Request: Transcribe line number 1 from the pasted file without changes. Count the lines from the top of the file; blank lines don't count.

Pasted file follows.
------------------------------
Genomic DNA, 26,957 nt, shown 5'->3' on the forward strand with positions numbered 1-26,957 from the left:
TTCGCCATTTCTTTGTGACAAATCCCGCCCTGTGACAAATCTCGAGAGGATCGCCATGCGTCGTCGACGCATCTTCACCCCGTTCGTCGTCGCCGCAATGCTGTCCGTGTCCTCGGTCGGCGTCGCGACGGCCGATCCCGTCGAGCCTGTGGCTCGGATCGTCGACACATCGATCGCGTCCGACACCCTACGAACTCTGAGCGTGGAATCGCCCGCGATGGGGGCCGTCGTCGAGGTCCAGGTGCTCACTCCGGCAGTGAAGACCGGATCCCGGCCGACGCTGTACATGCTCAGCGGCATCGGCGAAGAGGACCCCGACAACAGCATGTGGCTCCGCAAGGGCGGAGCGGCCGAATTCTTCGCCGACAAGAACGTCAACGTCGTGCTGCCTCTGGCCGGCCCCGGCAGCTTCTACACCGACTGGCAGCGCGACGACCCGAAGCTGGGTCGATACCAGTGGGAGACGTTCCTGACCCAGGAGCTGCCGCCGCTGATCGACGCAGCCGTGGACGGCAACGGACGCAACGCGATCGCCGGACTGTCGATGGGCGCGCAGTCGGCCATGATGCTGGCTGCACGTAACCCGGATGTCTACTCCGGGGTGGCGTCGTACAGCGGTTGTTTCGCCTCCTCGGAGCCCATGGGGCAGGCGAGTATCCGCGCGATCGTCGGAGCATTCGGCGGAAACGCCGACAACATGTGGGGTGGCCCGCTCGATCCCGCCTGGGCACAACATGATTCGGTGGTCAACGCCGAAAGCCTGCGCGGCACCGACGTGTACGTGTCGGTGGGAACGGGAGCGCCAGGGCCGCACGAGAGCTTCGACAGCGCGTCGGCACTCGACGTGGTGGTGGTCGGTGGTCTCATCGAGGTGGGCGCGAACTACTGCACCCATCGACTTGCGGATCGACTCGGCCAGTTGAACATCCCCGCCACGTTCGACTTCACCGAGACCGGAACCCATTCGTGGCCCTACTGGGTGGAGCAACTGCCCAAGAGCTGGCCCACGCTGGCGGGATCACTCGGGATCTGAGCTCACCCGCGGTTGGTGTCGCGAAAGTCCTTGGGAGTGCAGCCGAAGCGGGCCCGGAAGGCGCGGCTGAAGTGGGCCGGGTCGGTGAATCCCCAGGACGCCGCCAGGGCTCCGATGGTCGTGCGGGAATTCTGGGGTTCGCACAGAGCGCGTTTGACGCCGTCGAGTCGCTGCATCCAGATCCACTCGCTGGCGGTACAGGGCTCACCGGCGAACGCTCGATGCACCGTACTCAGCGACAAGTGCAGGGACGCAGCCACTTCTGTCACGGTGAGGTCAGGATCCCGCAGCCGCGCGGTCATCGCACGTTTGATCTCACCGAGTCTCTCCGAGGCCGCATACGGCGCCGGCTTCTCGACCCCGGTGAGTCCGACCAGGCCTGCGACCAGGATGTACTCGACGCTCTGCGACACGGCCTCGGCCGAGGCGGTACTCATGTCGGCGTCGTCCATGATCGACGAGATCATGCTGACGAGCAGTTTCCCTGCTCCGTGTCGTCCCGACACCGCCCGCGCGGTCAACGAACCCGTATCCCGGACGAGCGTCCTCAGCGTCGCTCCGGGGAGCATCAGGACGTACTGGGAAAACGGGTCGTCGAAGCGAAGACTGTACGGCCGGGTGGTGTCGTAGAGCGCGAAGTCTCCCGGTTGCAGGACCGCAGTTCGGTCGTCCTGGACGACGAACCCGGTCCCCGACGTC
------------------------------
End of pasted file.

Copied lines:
Genomic DNA, 26,957 nt, shown 5'->3' on the forward strand with positions numbered 1-26,957 from the left: